The Voigtlander 110mm F2.5 is among the very best E-mount lenses you can buy. It has been part of Phillips standard kit for 18 months and David has used his a lot as well. In this review we evaluate it in-depth and also share our experience.
You can find many of the images shown in this review in full resolution in this album.
So, Phillip: You haven’t published an article for three months: Where have you been? Well I sat in front of my PC for work a lot but I also was out in nature on my bike with a camera bag on my back.
Enjoying the freedoms C19 left
16.3.20: The first day schools were closed in Germany
I am a teacher so my daily routines changed completely with the closure of schools: I had no longer to be in school by 8am which gave me the freedom to do early morning rides but at the same time my workload increased significantly since new formats had to be developed to fit the new setting, individual feedback took a lot of time and digital tools had to be deployed and colleagues trained in them. So my hours in front of the PC increased a lot, so much so that it would have been stressful to invest even more hours to produce any blog content. A big thanks to Bastian and also to David and Juriaan wo kept the blog alive in the last months.
While C19 took many liberties I tried to make the most of the liberties which C19 left. Riding my bicycle in the early hours when none is around was still allowed under our relatively liberal lockdown rules.To me there is no better place to find respite from the turbulences of life than getting up with the sun and riding through the forest on a cold morning or slightly less frosty evening all by myself. We also had very sunny weather for weeks which I used to experience and capture the spring like no spring before. I want to share some of the many pictures I took in this article.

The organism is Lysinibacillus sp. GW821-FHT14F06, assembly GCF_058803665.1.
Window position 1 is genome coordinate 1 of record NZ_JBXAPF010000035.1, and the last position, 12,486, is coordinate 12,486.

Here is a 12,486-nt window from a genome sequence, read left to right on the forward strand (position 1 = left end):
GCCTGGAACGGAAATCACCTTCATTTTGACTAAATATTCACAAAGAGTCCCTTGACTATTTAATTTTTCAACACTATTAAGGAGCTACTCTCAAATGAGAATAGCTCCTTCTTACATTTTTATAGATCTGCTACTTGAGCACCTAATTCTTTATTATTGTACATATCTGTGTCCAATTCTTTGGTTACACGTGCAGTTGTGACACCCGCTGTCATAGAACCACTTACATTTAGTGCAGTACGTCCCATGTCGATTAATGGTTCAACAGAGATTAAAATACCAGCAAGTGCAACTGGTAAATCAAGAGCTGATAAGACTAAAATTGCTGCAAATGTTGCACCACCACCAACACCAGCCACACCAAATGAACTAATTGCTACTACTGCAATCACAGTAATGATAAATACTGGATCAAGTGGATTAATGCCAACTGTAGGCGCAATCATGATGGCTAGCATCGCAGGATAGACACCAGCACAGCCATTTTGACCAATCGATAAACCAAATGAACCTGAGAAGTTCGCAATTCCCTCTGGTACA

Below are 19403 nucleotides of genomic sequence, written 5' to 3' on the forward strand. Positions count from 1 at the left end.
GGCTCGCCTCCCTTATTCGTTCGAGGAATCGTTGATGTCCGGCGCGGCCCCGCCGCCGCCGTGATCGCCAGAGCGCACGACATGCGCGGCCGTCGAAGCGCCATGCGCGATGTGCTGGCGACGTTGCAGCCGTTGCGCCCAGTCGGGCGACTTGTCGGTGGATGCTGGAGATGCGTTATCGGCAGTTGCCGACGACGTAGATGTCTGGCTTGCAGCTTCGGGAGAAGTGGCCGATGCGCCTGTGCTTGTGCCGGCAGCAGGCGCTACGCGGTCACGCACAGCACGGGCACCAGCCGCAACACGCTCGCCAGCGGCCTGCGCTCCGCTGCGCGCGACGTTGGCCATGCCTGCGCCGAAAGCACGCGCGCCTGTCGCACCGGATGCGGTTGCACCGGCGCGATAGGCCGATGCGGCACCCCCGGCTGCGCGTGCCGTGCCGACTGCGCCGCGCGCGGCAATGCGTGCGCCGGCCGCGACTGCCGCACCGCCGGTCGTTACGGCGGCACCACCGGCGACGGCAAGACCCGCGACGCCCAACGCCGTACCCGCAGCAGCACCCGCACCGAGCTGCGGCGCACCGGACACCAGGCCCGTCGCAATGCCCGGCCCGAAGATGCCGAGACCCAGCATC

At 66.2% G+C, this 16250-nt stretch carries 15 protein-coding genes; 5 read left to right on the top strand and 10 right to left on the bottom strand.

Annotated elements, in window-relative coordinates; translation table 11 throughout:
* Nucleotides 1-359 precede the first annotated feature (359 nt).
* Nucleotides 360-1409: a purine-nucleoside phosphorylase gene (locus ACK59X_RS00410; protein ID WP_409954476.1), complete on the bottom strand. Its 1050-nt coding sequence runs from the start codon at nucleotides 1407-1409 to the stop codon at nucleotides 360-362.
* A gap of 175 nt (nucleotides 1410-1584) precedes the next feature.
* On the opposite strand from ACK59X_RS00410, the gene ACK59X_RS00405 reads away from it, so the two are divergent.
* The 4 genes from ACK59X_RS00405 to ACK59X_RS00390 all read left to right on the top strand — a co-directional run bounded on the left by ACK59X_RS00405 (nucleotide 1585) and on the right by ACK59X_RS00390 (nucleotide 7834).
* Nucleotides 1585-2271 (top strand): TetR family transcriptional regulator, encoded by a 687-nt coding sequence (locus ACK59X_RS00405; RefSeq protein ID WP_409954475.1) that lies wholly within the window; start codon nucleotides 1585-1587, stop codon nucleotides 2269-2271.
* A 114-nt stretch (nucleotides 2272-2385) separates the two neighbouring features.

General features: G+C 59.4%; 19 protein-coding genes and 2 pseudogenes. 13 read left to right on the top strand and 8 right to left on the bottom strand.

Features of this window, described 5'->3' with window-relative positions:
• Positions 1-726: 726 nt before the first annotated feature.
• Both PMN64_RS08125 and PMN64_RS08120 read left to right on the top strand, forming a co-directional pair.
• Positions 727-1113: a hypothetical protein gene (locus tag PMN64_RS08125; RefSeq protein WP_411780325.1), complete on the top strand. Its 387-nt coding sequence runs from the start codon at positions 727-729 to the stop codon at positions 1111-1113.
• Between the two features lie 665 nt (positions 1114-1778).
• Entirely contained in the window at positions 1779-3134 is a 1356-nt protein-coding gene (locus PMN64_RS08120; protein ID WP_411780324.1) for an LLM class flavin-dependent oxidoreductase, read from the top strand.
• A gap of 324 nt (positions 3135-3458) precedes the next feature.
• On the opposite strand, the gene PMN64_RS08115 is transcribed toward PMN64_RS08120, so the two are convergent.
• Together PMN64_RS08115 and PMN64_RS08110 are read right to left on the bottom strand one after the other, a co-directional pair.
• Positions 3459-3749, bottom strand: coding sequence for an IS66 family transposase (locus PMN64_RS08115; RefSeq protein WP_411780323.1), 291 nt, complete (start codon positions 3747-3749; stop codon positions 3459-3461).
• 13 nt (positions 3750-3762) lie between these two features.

What makes a picture good? Not only because this is a very subjective question it is a hard one to answer. We will still try to do that and in the process we will also come across the following questions: why do you take pictures in the first place and: for whom?
Yoshihisa Maitani’s Olympus OM system was a remarkable achievement, with beautifully engineered smaller bodies and exquisite small lenses, often as good or better than larger lenses from the competition. They are all nicely engineered and a joy to use. This makes them very tempting options for someone who wants to explore them on a modern full frame camera, or for someone who wants to experiment with film. I was an OM system user back in the days of film, so you’ll see a few samples from me that are from OM film cameras, as well as digital. In this guide Juriaan, Phillip and I will take you through the lenses with comments about how they perform, and whether they make sense adapted to Sony full frame digital cameras.
Many of the samples are film era images taken from my (David’s) personal archives. We don’t therefore pretend that they illustrate the technical qualities of the lenses, but they do give you an idea of the creative possibilities of them.
Except for a few late era lenses, they won’t resolve quite as well as the best expensive modern lenses, or be as as contrasty as the latest Zeiss or GM glass. But many are close and nonetheless extremely good, and others have a look which we sometimes enjoy as an alternative to the near perfection of some recent glass.